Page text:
Last year in June, Sangakkara, who will seen mentoring Team Abu Dhabi in the upcoming T10 league, had voiced his support for the “Black Lives Matter” movement.

The former Sri Lankan skipper had said activism happening in the USA against systemic racism is a lesson for everyone worldwide and added that a state cannot determine the sensibilities of any citizen.

In a series of tweets, Sangakkara had said that the state can never determine the wisdom and compassion of any citizen and he also said that the citizens should choose their representatives more carefully.

“The activism in America against systemic racism and injustice is a powerful lesson to us all. Whichever country we live in, be it America, Sri Lanka, or another, it is not the State that should determine our sensibilities and sensitivities. That’s your choice and mine,” Sangakkara tweeted.

Meanwhile, the Sydney crowd did not stop on day four of the ongoing Pink Test as Siraj along with skipper Ajinkya Rahane had a word with umpire Paul Reiffel regarding the unruly behaviour of the crowd on Sunday.

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Visuals on television indicated that there were some words spoken for Siraj who was fielding near the boundary rope. Both the umpires then had a word with each other and the police then asked a group of men to leave the stand.

The third Test of the four-match series between India and Australia ended as a draw on Monday. Ravichandran Ashwin and Hanuma Vihari batted out 258 balls to help India walk away with a draw and head into the final Test at the Gabba, with the series level at 1-1.

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Bozell: Social media giants ‘canceling conservatives,’ antitrust action needed


Media Research Center founder Brent Bozell called for antitrust action against Big Tech for “canceling conservatives” after Amazon, Apple and Google took action against Parler, an alternative social media app drawing conservative users.

CONSERVATIVES FLEE TO PARLER FOLLOWING TWITTER’S PERMANENT SUSPENSION OF TRUMP

“Big tech is doing what we were all told was a crazy conspiracy, canceling conservatives. Now they’re after [Parler]. Don’t let them win! Join me there @brentbozell,” Bozell wrote on Twitter Saturday.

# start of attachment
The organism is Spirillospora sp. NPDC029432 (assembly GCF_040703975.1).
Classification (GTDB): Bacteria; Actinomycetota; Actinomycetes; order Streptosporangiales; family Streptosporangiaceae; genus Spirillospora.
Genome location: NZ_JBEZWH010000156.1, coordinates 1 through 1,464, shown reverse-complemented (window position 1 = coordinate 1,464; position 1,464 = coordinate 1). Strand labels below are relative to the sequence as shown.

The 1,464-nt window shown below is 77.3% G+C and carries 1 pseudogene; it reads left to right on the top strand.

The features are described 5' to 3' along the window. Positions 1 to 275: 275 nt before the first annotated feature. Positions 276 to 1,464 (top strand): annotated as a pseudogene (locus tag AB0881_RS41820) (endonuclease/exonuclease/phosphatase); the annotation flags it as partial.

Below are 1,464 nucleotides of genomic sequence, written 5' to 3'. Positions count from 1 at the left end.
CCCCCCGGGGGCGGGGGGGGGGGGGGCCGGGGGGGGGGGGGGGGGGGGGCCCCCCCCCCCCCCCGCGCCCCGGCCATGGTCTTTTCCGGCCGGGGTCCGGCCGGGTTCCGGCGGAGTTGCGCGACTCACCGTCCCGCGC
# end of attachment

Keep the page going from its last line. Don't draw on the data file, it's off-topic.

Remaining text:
“BigTech has declared war not just on the right but on the American ideal of freedom. Apple, Google and Amazon are dangerous monopolies and must be smashed. Deluge them with calls and emails,” he continued.

Bozell’s comments come after all of Big Tech appeared to come together to block President Trump following Wednesday’s sacking of the U.S. Capitol by a pro-Trump mob.

Facebook CEO Mark Zuckerberg on Thursday said Trump’s Facebook and Instagram accounts will be blocked “indefinitely” and for at least the next two weeks before Inauguration Day on Jan. 20. 

In this Oct. 25, 2019 photo Facebook CEO Mark Zuckerberg speaks at the Paley Center in New York.
(AP Photo/Mark Lennihan)

Twitter announced the permanent suspension of Trump’s account Friday, following months of flagging his tweets with warnings. The social media company said the president was spreading disinformation that could incite further violence.

Parler was crippled after Amazon, Apple and Google booted it from their platforms, citing numerous posts that they say incite violence. Amazon said in a statement that Parler lacks sufficient controls on violent content.

White House Deputy Press Secretary Judd Deere slammed the social media crackdown that has gained steam since the Capitol riot.

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“It is indisputable that nobody has been more successful at using digital media than President Trump to communicate directly with the American people, but it’s incredibly ironic, yet not surprising, that when the President spoke to the country at a critical time Big Tech chose to censor and block him from doing so,” Deere told Fox News. “Big Tech is out of control.”

Fox News’ Michael Ruiz and Brooke Singman contributed to this report.



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OAN Call to Action: How to Donate to Lawmakers Who Stayed True to President Trump



Sen. Josh Hawley:

https://secure.winred.com/josh-hawley-for-senate/support-today

 

Sen. Ted Cruz:

https://secure.anedot.com/tedcruz/pg-tedcruzorg?_ga=2.30887231.1432881635.1610142625-1642638184.1610142625

 

Sen. Matt Gaetz:

https://gaetzforcongress.revv.co/donate

 

Rep. Louie Gohmert:

 

Rep. Marjorie Taylor Greene:

https://secure.winred.com/marjorie-greene-for-congress/donate

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Mining company faces $5 million legal action



WA mining exploration company Cockatoo Iron is facing legal action for allegedly failing to repay almost $5 million in loans.